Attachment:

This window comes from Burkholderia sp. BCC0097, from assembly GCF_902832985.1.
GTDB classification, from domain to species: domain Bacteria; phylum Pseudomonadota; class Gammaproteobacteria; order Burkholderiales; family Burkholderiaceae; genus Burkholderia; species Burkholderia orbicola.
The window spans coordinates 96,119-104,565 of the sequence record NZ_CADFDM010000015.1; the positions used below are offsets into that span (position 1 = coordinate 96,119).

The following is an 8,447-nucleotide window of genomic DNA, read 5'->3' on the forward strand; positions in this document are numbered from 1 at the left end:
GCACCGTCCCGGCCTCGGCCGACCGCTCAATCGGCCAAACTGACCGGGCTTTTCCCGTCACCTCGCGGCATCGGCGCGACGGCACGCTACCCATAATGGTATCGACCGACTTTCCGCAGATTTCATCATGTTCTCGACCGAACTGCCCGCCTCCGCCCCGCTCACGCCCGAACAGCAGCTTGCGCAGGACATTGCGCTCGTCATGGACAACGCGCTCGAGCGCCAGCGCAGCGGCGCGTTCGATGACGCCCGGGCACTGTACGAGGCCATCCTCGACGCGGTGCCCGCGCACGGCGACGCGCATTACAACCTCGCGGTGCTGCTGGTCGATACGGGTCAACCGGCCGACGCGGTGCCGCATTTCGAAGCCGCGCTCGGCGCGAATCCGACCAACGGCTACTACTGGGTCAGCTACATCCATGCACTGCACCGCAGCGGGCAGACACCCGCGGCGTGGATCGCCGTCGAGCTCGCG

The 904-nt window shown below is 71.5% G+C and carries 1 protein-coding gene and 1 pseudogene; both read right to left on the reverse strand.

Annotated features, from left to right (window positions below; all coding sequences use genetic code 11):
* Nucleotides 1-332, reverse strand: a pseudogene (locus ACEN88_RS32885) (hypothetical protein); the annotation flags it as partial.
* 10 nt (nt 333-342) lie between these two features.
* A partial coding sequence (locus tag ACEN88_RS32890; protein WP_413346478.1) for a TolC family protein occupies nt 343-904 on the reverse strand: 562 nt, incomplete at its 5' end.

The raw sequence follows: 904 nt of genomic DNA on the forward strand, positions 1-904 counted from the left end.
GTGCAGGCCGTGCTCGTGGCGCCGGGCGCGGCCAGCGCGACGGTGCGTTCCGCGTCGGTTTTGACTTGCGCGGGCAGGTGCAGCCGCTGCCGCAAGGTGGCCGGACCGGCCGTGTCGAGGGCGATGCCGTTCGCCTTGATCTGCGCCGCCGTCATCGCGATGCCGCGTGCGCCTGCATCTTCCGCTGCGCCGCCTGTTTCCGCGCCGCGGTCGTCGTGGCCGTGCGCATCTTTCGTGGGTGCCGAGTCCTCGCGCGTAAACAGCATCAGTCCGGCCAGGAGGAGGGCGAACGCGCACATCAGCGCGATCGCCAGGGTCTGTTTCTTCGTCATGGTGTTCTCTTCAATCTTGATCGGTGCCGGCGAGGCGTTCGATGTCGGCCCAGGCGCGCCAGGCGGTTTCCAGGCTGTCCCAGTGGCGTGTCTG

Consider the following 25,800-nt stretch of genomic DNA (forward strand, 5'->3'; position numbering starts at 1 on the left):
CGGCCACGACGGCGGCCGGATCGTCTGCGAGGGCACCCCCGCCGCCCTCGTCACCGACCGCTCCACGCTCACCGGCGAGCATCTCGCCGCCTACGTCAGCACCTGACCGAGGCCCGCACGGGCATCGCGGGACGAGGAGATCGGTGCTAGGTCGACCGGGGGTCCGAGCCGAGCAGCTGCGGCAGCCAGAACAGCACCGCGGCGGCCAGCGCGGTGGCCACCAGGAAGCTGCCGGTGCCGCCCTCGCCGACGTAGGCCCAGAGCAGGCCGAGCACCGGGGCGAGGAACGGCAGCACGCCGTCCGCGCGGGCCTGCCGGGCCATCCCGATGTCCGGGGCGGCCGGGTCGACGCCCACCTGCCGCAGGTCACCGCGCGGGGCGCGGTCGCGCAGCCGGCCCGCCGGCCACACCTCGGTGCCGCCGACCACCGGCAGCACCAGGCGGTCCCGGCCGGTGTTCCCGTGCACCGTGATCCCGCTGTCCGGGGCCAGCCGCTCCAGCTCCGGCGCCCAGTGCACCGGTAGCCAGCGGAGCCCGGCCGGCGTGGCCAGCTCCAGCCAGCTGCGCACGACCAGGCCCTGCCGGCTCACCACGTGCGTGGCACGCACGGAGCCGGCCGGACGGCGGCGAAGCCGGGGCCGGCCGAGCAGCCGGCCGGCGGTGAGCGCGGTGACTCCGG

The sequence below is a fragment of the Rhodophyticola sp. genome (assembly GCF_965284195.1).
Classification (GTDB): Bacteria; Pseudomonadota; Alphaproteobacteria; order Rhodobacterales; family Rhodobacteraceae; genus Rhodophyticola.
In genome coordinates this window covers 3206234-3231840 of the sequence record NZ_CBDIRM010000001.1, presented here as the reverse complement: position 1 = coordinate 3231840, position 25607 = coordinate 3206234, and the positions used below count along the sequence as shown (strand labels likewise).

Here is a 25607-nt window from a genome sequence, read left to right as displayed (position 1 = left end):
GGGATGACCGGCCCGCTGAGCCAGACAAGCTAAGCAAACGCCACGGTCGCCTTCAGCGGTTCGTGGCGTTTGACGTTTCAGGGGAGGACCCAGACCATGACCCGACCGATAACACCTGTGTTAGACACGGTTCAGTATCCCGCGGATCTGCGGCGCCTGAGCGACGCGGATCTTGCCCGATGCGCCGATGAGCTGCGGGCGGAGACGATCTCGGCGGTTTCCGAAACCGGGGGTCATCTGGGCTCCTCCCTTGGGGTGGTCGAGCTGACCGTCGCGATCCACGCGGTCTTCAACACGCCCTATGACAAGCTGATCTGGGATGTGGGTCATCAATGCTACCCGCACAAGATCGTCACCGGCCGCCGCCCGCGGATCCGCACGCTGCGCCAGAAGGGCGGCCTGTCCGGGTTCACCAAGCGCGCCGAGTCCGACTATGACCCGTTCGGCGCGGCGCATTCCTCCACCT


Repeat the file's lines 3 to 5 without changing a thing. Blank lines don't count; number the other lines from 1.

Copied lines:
The window spans coordinates 96,119-104,565 of the sequence record NZ_CADFDM010000015.1; the positions used below are offsets into that span (position 1 = coordinate 96,119).

The following is an 8,447-nucleotide window of genomic DNA, read 5'->3' on the forward strand; positions in this document are numbered from 1 at the left end:
GCACCGTCCCGGCCTCGGCCGACCGCTCAATCGGCCAAACTGACCGGGCTTTTCCCGTCACCTCGCGGCATCGGCGCGACGGCACGCTACCCATAATGGTATCGACCGACTTTCCGCAGATTTCATCATGTTCTCGACCGAACTGCCCGCCTCCGCCCCGCTCACGCCCGAACAGCAGCTTGCGCAGGACATTGCGCTCGTCATGGACAACGCGCTCGAGCGCCAGCGCAGCGGCGCGTTCGATGACGCCCGGGCACTGTACGAGGCCATCCTCGACGCGGTGCCCGCGCACGGCGACGCGCATTACAACCTCGCGGTGCTGCTGGTCGATACGGGTCAACCGGCCGACGCGGTGCCGCATTTCGAAGCCGCGCTCGGCGCGAATCCGACCAACGGCTACTACTGGGTCAGCTACATCCATGCACTGCACCGCAGCGGGCAGACACCCGCGGCGTGGATCGCCGTCGAGCTCGCG